With my fated bottle of water, I strolled down the now familiar route to my hostel, comtemplating my trip. With a pit stop at the one of the many bakeries to pick up some of the delicious mini pastries that are popular here, I realised how much I had seen in my short time in Barcelona, and how at home I already felt.
Barcelona is like an old family friend with a sunny disposition. The city’s ability to welcome in the numerous visitors each year is remarkable and the spanish people are open and friendly to the tourists who come here, with them approaching me to help on more than one occasion when I may have been looking a little lost, (I was). The city is easy to navigate round and manages to retain its cool relaxed feel in spite of the fairly constant traffic and tourist bustle. There is so much to see and do that I would recommend going with a plan and remember to eat and drink some of the local food, it is magnifico!
With art and architecture, sunshine and sangria, this city has everything you could want in a holiday destination or a short city break. It is modern and stylish, whilst holding on to its spanish roots, simply put it is wholeheartedly and undoubtedly Barcelona.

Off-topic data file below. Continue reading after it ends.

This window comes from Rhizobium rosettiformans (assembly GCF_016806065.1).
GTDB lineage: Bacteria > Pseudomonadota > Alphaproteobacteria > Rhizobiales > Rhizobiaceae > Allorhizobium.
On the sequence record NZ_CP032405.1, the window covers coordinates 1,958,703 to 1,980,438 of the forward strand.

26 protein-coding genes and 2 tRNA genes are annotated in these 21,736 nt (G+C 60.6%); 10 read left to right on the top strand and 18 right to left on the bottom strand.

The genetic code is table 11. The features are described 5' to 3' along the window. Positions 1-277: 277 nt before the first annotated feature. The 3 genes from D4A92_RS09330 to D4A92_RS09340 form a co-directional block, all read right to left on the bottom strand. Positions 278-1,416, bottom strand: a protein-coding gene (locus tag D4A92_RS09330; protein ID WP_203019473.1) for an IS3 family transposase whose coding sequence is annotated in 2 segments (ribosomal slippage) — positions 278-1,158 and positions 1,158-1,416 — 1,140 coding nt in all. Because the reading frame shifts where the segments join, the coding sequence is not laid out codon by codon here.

TIPS: Phone maps – To start with a lot of the streets with look very similar and until you have your bearings, it will be incredibly easy to get lost. Mobile map apps were a godsend to me so keep this in mind (but this is also a great place for a wander, so once you find your feet, throw the map away and enjoy exploring this treasure of a city).
Pickpockets wits – Popular tourist sites and main squares are popular spots for thieves, so be wary of your belongings at all times.
Sunday Supermercado closures – In Barcelona, the supermarkets are closed on Sundays. If you can, try and find out where the locals shop, they tend to be cheaper and have a good range of foods.
Solo travellers – I was surprised to meet so many solo travellers in this city, but this really is a place where you can feel comfortable being in on your own. Great for a first-time solo trip. Enjoy!
Book tickets in advance – Where possible I would recommend booking tickets to any attractions that you are hoping to visit on your trip. The Sagrada Familia, The Picasso Museum and Park Guell in particular had long waiting lines.